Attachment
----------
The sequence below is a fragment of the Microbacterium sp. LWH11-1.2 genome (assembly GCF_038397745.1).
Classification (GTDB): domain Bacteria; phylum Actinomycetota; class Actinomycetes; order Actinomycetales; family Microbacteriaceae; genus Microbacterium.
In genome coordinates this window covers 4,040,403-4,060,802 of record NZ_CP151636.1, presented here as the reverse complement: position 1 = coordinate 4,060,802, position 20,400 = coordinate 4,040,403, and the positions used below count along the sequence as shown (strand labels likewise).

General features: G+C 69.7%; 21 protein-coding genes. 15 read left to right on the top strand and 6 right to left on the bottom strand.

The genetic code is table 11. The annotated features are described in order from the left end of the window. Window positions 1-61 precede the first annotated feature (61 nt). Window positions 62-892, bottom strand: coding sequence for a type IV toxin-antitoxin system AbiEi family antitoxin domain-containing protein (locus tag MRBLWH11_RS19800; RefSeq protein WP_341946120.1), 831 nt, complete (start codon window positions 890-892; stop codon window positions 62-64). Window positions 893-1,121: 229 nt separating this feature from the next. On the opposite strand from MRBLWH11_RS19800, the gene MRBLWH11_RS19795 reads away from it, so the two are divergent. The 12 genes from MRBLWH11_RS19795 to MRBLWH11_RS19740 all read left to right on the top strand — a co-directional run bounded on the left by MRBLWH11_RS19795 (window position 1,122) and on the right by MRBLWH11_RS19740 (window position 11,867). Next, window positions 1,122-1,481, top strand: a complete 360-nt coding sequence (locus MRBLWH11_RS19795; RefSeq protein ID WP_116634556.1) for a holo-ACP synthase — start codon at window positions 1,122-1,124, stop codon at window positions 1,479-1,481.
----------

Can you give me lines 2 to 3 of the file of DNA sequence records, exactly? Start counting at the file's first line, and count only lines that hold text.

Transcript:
Classification (GTDB): domain Bacteria; phylum Actinomycetota; class Actinomycetes; order Actinomycetales; family Microbacteriaceae; genus Microbacterium.
In genome coordinates this window covers 4,040,403-4,060,802 of record NZ_CP151636.1, presented here as the reverse complement: position 1 = coordinate 4,060,802, position 20,400 = coordinate 4,040,403, and the positions used below count along the sequence as shown (strand labels likewise).